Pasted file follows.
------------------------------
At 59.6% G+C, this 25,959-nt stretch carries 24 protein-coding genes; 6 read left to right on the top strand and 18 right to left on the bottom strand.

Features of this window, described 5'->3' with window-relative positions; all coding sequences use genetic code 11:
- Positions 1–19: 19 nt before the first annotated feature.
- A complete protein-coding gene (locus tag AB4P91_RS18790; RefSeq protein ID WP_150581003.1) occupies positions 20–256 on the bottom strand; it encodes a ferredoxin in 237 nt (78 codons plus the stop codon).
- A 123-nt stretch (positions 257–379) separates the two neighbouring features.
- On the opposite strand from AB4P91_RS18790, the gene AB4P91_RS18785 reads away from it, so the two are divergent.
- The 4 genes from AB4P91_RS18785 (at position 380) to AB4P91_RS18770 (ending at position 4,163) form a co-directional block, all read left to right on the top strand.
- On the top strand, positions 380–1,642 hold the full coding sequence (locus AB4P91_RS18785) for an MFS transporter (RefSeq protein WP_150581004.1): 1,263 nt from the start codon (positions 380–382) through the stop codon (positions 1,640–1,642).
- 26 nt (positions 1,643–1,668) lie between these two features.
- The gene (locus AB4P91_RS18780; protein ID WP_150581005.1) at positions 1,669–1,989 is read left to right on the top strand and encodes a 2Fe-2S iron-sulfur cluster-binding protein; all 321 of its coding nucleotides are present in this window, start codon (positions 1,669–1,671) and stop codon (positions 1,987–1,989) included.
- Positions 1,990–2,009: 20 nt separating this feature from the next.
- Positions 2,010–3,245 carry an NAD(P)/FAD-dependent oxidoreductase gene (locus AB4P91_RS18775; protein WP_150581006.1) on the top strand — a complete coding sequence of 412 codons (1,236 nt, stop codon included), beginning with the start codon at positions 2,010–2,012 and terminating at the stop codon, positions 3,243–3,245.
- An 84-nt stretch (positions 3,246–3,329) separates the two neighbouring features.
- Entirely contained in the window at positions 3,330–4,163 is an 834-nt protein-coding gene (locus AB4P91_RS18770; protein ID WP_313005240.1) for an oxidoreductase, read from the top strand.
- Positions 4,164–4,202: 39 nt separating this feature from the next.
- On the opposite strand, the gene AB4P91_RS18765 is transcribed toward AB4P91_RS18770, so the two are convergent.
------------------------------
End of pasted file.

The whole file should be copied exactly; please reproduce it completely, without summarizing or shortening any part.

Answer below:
At 59.6% G+C, this 25,959-nt stretch carries 24 protein-coding genes; 6 read left to right on the top strand and 18 right to left on the bottom strand.

Features of this window, described 5'->3' with window-relative positions; all coding sequences use genetic code 11:
- Positions 1–19: 19 nt before the first annotated feature.
- A complete protein-coding gene (locus tag AB4P91_RS18790; RefSeq protein ID WP_150581003.1) occupies positions 20–256 on the bottom strand; it encodes a ferredoxin in 237 nt (78 codons plus the stop codon).
- A 123-nt stretch (positions 257–379) separates the two neighbouring features.
- On the opposite strand from AB4P91_RS18790, the gene AB4P91_RS18785 reads away from it, so the two are divergent.
- The 4 genes from AB4P91_RS18785 (at position 380) to AB4P91_RS18770 (ending at position 4,163) form a co-directional block, all read left to right on the top strand.
- On the top strand, positions 380–1,642 hold the full coding sequence (locus AB4P91_RS18785) for an MFS transporter (RefSeq protein WP_150581004.1): 1,263 nt from the start codon (positions 380–382) through the stop codon (positions 1,640–1,642).
- 26 nt (positions 1,643–1,668) lie between these two features.
- The gene (locus AB4P91_RS18780; protein ID WP_150581005.1) at positions 1,669–1,989 is read left to right on the top strand and encodes a 2Fe-2S iron-sulfur cluster-binding protein; all 321 of its coding nucleotides are present in this window, start codon (positions 1,669–1,671) and stop codon (positions 1,987–1,989) included.
- Positions 1,990–2,009: 20 nt separating this feature from the next.
- Positions 2,010–3,245 carry an NAD(P)/FAD-dependent oxidoreductase gene (locus AB4P91_RS18775; protein WP_150581006.1) on the top strand — a complete coding sequence of 412 codons (1,236 nt, stop codon included), beginning with the start codon at positions 2,010–2,012 and terminating at the stop codon, positions 3,243–3,245.
- An 84-nt stretch (positions 3,246–3,329) separates the two neighbouring features.
- Entirely contained in the window at positions 3,330–4,163 is an 834-nt protein-coding gene (locus AB4P91_RS18770; protein ID WP_313005240.1) for an oxidoreductase, read from the top strand.
- Positions 4,164–4,202: 39 nt separating this feature from the next.
- On the opposite strand, the gene AB4P91_RS18765 is transcribed toward AB4P91_RS18770, so the two are convergent.